December 6, 2009 | Registered CommenterAngela

I am not sure if I like him, but people seem to love him. However, looking at your photo, it makes me hungry.

December 12, 2009 | Unregistered Commenterelra

Way to do more with less, Angela! I really love that you always add your own personal twist to these recipes. I can't wait to try the migas myself!

Thanks for keeping us inspired.


December 13, 2009 | Unregistered CommenterCyana

Elra: I love to eat migas when I'm craving comfort food and carbs. It's the BEST.

Cyana: Thanks, sweetie! I would love to make this for you sometime. You and Mike just say the word.

December 13, 2009 | Registered CommenterAngela

I love migas, it has become a standard in our house, whenever we have a loaf that is a few days old we have some sort of migas for lunch. Sorry about the cookbook, Fishsticks Paltrow's involvement should have been a warning I guess! :) Lovely blog you have here, really enjoying it.

December 14, 2009 | Unregistered CommenterBordeaux

I own quite a few of these cookbooks (including one by Batali) that I love to read and almost never make any recipes from but I do get inspired to create my own versions of the dishes. Your migas look wonderful, I've would love to try some!

December 14, 2009 | Unregistered CommenterNatasha - 5 Star Foodie

Looks delicious....with egg on top! Happy new year!

December 29, 2009 | Unregistered CommenterErica

Thanks, Erica! Happy new year to you!

January 1, 2010 | Registered CommenterAngela

They look so pretty and easy! I made them recently but they spread a little bit and did´t keep the shape. Do you know what could go wrong?

January 7, 2010 | Unregistered Commenterchai tee

Hi Chai Tee -- Don't worry about keeping to any shape. It's supposed to be scattered looking. Enjoy!

January 7, 2010 | Registered CommenterAngela

this looks delish and different. i agree, that i like gertting my books worth! on that note, i am giving away a cookbook on my blog, so u should enter!:)


January 21, 2010 | Unregistered Commenter++MIRA++

Awesome recipe- so hearty and complex. Chorizo makes me hungry every time I think about it. It is too bad Batali's book was a let down, because I think he is an excellent chef. Sometimes when two worlds collide such as travel and food, one has to take the back seat. I am glad I ran across your page- beautiful pictures and inspiring recipes.

January 23, 2010 | Unregistered CommenterDaniel

Hi Angela,

I am finally back visiting one of my favorite blogs after some time. I did watch that episode and the migas dish caught my attention. Thanks for the recipe, I will try it for sure. It will be something different to do with old bread besides bread pudding and Italian bread and egg soup.


January 23, 2010 | Unregistered CommenterMely

Thanks, Daniel. I totally agree about chorizo. There is just something about it that always makes me hungry. And paired with a little sweetness like grapes or currants, the spicy, fatty chorizo is just heaven. Thanks for visiting; I'm glad you like the blog!

Hey Mely -- Good to hear from you! Recipes using old bread are the best -- virtuous AND tasty! :)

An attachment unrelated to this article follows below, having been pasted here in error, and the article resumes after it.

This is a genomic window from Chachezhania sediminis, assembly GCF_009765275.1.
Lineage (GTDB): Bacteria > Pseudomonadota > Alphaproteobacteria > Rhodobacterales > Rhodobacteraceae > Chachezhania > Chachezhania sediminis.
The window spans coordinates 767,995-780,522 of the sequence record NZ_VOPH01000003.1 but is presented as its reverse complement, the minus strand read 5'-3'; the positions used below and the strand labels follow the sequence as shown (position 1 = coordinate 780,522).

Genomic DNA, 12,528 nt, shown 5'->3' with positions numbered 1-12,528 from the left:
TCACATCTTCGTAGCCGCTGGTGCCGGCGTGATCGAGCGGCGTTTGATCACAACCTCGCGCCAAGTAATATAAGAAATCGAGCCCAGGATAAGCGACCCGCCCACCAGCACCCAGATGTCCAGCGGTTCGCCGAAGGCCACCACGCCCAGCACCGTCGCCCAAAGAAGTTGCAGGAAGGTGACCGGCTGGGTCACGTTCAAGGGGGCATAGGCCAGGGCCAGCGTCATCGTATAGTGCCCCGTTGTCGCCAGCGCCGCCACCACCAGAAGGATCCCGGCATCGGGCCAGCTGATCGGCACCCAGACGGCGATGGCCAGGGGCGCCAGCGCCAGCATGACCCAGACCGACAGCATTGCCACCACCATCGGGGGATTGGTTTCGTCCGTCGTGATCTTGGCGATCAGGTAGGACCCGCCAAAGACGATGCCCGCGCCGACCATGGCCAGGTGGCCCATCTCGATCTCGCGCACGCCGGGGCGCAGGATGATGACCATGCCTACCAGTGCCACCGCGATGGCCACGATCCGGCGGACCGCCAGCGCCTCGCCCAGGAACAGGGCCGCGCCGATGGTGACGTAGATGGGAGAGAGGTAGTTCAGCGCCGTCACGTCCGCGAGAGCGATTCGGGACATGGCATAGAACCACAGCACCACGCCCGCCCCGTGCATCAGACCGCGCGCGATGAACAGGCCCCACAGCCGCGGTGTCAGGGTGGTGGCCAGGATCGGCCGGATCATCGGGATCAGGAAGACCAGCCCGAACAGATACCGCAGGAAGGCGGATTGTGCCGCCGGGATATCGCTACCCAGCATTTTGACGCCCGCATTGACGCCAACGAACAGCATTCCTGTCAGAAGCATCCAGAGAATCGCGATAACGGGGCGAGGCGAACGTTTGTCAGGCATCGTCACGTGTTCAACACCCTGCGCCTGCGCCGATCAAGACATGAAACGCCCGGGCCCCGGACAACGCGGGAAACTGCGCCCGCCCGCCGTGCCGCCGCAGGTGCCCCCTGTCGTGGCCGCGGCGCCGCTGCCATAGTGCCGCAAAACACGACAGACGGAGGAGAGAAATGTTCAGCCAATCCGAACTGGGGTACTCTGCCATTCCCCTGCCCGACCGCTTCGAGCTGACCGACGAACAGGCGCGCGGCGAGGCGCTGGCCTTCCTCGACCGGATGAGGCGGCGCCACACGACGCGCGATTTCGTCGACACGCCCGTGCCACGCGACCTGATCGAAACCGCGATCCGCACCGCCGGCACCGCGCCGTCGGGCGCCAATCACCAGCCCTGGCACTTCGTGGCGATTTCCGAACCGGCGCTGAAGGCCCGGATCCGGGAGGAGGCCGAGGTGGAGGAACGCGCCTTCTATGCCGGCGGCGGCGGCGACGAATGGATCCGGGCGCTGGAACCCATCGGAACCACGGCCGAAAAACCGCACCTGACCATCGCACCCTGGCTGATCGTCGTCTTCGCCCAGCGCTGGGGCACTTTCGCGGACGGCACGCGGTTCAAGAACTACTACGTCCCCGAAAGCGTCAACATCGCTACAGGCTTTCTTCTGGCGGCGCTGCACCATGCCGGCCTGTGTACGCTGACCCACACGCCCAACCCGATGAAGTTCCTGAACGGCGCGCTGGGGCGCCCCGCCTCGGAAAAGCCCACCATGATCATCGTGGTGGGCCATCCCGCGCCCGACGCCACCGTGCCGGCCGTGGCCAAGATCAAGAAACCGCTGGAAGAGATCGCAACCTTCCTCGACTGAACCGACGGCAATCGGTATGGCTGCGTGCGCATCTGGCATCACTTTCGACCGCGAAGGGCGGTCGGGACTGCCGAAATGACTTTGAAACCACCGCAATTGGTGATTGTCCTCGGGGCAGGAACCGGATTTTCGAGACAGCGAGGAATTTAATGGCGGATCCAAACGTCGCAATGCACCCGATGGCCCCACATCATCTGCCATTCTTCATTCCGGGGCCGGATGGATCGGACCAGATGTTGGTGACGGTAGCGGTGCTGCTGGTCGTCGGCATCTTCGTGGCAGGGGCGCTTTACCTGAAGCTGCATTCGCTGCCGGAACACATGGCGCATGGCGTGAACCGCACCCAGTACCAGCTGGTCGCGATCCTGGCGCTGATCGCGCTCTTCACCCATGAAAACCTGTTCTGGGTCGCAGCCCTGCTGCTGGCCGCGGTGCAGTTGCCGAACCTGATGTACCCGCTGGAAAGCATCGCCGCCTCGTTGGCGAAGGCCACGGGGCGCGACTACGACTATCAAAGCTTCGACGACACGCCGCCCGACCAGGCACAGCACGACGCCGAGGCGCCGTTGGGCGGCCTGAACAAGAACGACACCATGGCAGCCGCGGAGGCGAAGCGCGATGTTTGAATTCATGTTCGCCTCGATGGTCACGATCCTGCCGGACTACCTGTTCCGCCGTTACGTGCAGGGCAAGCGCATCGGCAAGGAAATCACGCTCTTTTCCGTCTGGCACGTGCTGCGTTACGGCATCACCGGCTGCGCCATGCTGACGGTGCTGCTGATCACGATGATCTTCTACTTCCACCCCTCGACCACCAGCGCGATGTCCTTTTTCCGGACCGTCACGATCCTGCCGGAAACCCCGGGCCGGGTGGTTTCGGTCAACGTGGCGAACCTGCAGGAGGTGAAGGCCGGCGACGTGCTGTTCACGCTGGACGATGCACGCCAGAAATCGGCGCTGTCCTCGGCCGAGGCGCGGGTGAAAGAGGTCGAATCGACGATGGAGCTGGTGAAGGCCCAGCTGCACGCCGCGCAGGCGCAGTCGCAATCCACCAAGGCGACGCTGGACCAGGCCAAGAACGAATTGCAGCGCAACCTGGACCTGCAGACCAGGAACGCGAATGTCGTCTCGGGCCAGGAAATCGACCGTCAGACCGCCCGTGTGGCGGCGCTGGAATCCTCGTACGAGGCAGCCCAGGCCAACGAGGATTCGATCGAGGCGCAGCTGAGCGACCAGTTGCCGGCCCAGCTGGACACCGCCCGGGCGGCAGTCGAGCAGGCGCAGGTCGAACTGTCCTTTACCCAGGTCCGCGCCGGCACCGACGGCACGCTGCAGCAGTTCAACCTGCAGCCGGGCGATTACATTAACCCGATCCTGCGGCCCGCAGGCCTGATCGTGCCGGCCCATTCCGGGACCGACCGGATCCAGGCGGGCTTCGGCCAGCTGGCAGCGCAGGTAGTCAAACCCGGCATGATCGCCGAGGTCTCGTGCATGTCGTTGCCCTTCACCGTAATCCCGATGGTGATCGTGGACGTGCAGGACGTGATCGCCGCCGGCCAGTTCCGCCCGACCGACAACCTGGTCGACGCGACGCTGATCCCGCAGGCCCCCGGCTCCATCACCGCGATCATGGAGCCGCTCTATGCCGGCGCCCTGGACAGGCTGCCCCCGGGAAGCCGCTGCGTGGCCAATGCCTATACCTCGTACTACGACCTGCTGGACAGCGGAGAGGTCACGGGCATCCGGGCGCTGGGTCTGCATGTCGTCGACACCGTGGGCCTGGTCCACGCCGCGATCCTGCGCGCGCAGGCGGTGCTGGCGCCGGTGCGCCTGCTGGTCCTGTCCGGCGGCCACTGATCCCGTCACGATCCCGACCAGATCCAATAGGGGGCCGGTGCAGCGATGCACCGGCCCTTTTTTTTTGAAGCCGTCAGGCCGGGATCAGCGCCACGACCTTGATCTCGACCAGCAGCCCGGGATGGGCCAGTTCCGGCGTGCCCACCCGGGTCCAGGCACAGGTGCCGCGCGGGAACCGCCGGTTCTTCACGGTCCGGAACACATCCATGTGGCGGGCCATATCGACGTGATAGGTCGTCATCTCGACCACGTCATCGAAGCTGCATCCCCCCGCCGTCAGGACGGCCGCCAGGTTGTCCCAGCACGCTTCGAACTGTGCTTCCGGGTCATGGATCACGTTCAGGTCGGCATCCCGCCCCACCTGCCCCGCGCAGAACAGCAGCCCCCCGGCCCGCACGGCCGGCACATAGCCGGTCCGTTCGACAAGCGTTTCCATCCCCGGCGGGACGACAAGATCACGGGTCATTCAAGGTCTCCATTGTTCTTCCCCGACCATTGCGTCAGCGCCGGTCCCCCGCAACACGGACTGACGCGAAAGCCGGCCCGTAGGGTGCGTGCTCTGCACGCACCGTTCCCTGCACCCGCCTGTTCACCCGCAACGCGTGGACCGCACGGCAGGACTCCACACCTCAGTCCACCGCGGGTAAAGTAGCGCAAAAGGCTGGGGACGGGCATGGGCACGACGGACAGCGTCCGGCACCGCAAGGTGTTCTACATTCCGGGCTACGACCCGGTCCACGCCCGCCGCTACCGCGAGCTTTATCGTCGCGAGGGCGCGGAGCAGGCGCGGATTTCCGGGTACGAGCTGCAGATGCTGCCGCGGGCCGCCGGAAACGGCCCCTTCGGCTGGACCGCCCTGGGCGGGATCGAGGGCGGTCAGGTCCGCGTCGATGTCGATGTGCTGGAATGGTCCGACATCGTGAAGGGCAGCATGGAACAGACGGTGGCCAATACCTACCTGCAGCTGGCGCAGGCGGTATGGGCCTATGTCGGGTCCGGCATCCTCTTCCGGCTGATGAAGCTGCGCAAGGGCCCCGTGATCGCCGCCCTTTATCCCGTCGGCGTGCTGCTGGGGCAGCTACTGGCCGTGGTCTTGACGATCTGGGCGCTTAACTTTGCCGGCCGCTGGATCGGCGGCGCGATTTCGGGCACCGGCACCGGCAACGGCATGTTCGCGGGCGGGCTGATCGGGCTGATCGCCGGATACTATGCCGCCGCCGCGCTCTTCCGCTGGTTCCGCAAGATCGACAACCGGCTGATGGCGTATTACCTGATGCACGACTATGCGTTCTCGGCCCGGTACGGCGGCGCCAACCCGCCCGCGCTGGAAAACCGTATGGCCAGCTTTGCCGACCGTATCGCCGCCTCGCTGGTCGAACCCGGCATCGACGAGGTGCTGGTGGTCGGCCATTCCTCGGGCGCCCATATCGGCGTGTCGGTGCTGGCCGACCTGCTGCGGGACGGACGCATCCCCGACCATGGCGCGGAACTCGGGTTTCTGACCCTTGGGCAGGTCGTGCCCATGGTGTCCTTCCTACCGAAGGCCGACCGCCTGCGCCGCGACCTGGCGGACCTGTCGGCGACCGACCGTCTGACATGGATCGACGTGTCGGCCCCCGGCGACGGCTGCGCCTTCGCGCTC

January 24, 2010 | Registered CommenterAngela

I absolutely agree with you that the cookbook is only so-so! I bought it because Mario Batali happened to be at the bookstore and offered signed copies. The photography is beautiful, but hello, why a ginger soy duck? How Spanish is that, Gwyneth?

Still, I think there are quite a few simple dishes. I'm excited to soak some bread in wine and basically make French toast of it.

January 29, 2010 | Unregistered CommenterMelody

Too funny. There did seem to be a few recipes that didn't quite fit in that book. I think I must have missed the bread-soaked-in-wine dish. That sounds interesting. I'll have to check it out; thanks!

February 11, 2010 | Registered CommenterAngela

Hi Angela, just stopping by to tell you we miss you! Not that I have any right to talk, since I fell off the face of the blogging earth for 4 months. But anyway, I kind of couldn't stand the one episode of this series I saw, so was never inspired to get the cookbook. But a trip to Spain would probably have made me think twice! Hope you had a great time!

March 5, 2010 | Unregistered CommenterAndrea

You have really great recipes here and I hope your okay! We miss your posts :)

March 12, 2010 | Unregistered CommenterAlisa

Thanks, Alisa and Andrea! I'm doing great but have been immersed in a cookbook project, which has turned my creative energies away from the blog for a while. I hope to post something soon. Thanks for your encouragement and kind notes!

March 13, 2010 | Registered CommenterAngela

Gosh this looks absolutely delicious!!!

March 22, 2010 | Unregistered Commenteraruna

If you are in the corner and have got no money to go out from that point, you would need to receive the loans. Just because that would aid you for sure. I get short term loan every time I need and feel myself fine because of this.

March 30, 2010 | Unregistered CommenterAbbyTownsend23

If you want a good Spanish cookbook, The New Spanish Table is amazing, and talks a lot about regionalism, and Penelope Casa's La Cocina de Mama has amazing recipes.

August 5, 2010 | Unregistered CommenterTink